What does a ballot look like?
This ballot paper is reproduced at actual size, 96mm wide and 210mm long, or 3.8" by 8.3". It is a pale green colour, to distinguish from the cream ballot paper used for the Senate election held the same day. The Senate is elected by a complex form of STV.
As you can see, the candidates are not listed in alphabetic order on the ballot paper. A random draw is held to determine order, appearing at the top of the ballot paper producing a minor advantage.
House of Representatives elections differ from the Alternative Vote option being put in Britain in that preferences are compulsory. Confusion over numbering is the reason why there are bold warnings on the ballot paper about how to vote by placing a valid sequence of preferences in the squares, numbering from 1 to 8 in the case of Lyne.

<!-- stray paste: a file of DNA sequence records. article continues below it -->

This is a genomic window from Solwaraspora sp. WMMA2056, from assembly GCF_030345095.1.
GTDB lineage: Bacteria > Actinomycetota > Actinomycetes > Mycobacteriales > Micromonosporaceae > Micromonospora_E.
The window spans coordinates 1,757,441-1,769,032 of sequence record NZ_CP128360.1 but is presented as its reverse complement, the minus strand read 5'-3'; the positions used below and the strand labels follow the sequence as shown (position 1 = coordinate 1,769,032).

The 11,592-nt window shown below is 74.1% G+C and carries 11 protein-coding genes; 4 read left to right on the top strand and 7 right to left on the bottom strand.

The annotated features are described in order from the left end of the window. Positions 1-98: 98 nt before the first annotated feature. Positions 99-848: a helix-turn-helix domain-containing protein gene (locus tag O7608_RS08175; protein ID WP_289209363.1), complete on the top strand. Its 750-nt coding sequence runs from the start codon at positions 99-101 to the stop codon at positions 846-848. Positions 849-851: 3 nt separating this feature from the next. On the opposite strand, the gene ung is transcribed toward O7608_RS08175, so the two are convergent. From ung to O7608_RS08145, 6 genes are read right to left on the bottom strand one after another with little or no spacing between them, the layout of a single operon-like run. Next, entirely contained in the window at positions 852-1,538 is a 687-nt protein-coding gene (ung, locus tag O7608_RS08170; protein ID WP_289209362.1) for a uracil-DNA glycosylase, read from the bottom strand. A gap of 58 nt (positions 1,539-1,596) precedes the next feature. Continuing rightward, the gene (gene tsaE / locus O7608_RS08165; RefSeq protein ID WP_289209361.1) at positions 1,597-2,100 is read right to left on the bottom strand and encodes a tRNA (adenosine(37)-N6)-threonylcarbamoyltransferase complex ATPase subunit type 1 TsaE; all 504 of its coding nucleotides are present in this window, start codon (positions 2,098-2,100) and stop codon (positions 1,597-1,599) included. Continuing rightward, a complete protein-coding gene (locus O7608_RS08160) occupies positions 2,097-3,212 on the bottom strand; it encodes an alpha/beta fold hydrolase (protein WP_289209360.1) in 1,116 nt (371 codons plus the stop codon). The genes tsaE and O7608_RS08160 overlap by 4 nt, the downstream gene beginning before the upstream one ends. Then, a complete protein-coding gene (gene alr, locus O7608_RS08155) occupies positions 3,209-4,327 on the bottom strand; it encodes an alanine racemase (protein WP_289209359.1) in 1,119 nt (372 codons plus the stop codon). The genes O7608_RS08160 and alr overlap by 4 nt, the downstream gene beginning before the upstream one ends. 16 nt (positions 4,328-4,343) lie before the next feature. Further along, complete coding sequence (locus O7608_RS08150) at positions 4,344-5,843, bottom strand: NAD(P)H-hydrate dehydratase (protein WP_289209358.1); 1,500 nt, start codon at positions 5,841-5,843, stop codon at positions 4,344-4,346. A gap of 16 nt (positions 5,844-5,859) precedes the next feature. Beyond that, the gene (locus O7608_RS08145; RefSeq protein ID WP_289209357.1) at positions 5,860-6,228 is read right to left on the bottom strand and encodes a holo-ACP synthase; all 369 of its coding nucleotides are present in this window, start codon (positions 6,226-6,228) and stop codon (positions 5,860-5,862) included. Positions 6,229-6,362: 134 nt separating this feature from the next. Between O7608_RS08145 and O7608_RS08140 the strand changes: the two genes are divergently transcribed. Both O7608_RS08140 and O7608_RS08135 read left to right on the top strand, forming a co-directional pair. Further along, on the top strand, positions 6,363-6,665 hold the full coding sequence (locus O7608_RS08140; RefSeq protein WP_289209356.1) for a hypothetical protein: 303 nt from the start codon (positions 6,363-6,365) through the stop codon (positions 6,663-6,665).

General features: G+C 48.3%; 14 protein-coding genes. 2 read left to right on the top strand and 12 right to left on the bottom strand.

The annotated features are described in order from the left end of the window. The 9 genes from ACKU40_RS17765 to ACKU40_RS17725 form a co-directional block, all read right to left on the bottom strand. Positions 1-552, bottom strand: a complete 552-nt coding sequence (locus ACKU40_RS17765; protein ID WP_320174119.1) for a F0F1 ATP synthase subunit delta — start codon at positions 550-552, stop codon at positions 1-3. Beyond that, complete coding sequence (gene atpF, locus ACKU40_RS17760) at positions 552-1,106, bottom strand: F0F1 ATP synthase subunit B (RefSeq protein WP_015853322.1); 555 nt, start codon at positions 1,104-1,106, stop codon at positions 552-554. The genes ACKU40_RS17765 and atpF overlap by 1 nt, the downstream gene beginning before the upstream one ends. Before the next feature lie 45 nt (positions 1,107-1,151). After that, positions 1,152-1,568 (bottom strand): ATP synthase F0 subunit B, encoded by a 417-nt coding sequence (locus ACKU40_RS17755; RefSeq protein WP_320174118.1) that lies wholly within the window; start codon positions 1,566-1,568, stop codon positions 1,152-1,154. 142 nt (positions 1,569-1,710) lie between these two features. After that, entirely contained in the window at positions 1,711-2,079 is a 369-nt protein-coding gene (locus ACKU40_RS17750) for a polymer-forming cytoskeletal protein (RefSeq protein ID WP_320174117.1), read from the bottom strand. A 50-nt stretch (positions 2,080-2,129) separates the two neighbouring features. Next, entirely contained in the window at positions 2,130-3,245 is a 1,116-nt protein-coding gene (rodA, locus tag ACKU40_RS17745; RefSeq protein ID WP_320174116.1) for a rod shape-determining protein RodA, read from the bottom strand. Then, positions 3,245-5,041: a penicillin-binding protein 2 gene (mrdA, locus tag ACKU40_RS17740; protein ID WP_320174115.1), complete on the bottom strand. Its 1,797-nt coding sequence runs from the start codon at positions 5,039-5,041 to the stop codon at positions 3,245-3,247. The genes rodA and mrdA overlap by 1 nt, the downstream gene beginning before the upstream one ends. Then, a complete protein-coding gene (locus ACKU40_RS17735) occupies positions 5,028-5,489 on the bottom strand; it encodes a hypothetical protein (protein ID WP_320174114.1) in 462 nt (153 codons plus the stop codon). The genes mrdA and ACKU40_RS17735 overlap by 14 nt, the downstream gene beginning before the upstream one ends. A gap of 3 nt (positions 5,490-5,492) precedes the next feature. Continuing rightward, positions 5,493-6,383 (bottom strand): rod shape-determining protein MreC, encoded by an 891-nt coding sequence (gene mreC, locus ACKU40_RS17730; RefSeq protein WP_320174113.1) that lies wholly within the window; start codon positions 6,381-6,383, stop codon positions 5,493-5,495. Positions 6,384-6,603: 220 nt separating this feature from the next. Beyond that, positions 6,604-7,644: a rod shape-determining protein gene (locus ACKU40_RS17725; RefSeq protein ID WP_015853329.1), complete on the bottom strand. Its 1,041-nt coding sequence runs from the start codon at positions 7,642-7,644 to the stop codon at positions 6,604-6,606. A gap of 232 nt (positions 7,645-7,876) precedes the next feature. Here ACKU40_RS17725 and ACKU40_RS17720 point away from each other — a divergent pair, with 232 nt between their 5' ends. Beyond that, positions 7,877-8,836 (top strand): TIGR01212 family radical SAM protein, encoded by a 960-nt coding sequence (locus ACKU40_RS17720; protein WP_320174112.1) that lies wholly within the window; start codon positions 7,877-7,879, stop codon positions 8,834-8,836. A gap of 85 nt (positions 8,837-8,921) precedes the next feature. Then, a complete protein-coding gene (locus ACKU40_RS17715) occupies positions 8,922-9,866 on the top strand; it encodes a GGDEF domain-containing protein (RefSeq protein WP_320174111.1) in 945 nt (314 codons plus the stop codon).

At New South Wales and Queensland state elections, optional preferential voting is used, the Alternative Vote option being put in the United Kingdom. The ballot paper is very similar to the Federal one at the left, but the instructions differ slightly.
The Instructions on the Queensland state ballot paper are "Place the number one ('1') in the square opposite the candidate of your choice. You may if you wish indicate your preference for additional candidates by numbering other squares in your preferred order."
In New South Wales the instructions state "Write the number 1 in the square next to the candidate of your choice. You can show more choices, if you want to, by writing numbers in the other squares, starting with the number 2."
In both New South Wales and Queensland, single ticks and crosses can be treated as a '1', but the full sequence of preferences required at Federal elections makes ticks and crosses informal.
In 6th place on the above ballot paper is Mark Vaile, the sitting National Party MP for the seat. He polled 38, 812 first preference votes, or 51% of the 76, 101 formal votes. As he had a majority on first preference votes, a distribution of preferences was not required.
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